Proponents of feeding bee pollen (Apis mellifera L.) to horses suggest that it is an important element of natural horse nutrition. Containing antioxidants (carotenoids), vitamins, minerals, and enzymes which can help your horse build muscle, improve condition, and maintain a healthy blood count, other reported benefits include preventing allergies, increasing endurance, and lowering stress levels.
The pollen is collected on the bodies of foraging honeybees who return to the hive, where it is packed by worker honeybees into granules in the honeycomb cells with added honey or nectar. Products of bee pollen often contain mixtures of pollens from various types of plants, making the nutrient breakdown vary from product to product. Supplementation for horses fed a hay-and-grain only diet replaces pollen naturally consumed when horses have the opportunity to graze.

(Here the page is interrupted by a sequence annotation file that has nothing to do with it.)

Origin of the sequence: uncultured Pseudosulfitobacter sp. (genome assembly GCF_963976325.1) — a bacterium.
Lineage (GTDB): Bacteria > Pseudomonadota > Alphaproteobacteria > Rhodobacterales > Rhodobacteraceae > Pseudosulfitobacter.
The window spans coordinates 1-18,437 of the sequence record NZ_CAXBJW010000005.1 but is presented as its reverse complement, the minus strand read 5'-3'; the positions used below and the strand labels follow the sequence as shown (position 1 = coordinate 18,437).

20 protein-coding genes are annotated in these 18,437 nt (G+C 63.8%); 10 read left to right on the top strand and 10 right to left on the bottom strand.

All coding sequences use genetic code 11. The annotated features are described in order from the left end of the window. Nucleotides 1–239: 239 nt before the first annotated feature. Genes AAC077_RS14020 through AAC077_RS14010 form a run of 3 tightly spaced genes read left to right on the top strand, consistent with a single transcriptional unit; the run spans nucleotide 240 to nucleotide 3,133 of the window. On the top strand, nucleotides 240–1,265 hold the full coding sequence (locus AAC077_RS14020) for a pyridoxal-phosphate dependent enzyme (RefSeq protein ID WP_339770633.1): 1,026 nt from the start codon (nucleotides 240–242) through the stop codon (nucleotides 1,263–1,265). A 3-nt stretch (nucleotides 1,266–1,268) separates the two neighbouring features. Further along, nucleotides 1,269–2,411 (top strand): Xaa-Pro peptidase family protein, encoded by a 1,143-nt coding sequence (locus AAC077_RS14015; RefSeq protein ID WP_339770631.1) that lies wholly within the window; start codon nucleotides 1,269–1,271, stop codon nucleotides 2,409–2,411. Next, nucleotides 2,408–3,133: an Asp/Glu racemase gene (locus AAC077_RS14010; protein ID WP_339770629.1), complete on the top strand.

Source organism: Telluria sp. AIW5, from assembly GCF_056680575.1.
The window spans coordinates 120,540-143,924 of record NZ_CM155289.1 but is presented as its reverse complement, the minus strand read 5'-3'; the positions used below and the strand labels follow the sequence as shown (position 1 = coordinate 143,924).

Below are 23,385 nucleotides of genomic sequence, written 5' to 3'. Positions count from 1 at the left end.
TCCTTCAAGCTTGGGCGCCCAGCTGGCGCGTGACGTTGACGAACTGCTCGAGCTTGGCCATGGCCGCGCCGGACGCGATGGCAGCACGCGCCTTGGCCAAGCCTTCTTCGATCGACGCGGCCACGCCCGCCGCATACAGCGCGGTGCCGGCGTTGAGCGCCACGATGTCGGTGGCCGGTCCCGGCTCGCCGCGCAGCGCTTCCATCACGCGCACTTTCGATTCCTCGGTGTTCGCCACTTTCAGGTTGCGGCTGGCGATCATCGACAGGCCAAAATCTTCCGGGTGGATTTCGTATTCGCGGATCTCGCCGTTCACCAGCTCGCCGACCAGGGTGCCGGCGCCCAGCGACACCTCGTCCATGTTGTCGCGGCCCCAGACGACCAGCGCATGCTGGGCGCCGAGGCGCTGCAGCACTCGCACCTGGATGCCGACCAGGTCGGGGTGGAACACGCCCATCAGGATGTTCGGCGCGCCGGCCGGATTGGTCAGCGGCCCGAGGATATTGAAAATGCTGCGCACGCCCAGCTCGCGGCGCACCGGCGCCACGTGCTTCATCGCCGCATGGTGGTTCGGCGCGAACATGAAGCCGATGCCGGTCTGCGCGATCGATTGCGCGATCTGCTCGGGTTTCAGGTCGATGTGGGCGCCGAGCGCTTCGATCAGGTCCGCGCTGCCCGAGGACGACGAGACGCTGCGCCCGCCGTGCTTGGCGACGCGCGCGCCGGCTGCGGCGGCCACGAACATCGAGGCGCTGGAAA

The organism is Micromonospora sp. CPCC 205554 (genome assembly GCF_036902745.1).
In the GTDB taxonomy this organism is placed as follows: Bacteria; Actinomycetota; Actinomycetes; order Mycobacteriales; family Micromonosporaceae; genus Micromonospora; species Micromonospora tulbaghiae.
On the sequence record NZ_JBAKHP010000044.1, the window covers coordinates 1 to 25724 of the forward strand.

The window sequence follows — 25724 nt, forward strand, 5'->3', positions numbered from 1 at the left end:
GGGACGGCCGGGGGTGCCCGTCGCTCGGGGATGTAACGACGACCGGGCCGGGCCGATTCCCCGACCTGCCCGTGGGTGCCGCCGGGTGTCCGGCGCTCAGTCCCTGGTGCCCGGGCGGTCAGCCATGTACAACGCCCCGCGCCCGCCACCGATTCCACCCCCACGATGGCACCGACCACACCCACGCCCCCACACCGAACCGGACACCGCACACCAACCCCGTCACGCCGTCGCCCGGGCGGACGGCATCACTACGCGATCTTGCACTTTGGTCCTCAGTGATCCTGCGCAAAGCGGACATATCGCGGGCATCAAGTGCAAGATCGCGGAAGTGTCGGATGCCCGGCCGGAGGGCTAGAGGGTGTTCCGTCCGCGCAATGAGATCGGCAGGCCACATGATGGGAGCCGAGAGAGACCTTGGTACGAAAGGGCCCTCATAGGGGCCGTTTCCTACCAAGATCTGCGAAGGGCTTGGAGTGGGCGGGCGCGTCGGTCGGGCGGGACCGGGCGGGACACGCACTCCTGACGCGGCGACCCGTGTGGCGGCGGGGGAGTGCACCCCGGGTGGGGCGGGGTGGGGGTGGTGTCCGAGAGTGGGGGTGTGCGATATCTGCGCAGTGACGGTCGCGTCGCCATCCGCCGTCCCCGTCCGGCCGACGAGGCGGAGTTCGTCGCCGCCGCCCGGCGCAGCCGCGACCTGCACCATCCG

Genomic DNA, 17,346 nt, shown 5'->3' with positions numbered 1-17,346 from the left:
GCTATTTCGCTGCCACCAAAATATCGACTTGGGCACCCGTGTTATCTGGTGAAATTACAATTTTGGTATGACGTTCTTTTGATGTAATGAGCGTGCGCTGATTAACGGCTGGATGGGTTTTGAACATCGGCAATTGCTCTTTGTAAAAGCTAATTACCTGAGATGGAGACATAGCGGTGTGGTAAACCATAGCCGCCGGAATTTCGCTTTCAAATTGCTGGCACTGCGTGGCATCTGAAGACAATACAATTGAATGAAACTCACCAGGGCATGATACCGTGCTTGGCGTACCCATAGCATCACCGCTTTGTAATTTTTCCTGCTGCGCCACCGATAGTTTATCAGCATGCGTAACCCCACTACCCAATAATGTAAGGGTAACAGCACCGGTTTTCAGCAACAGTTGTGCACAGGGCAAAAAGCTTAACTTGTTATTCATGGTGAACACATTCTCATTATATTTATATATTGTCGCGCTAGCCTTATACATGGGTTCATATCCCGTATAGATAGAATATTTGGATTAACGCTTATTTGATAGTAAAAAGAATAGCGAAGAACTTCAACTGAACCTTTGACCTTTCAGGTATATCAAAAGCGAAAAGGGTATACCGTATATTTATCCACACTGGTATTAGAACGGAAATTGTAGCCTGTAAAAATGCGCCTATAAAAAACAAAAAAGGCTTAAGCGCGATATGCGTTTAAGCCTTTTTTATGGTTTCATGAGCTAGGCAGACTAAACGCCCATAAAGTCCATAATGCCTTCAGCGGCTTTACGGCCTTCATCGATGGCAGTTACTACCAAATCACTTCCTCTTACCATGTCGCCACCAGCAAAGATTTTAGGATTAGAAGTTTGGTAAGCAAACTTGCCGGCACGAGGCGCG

Bee pollen has been used in some cultures for thousands of years, but it became popular for humans during the late 1970s thanks to athletes who claimed it increased stamina and improved athletic ability. Very little research has been done to evaluate the effect of bee pollen on equines, however. In a limited 2006 pilot study by Turner, Nielsen, O’Connor, and Burton at Michigan State University, 10 Arabian horses received either a product containing 55% bee pollen, or a placebo, for 42 days. The horses performed a standard exercise test at the start and finish of the study and were ridden regularly during it. At the end of the study, there were no changes noted in heart rate or blood levels in the bee pollen group. Those horses did tend to have more efficient digestion and excreted less phosphorus, leading researchers to conclude that bee pollen supplementation in horses in training seems to improve feed intake and nutrient retention (thus helping to maintain or increase body weight).
There are a number of bee pollen products on the market; always check with your vet prior to adding anything new to your horse’s diet.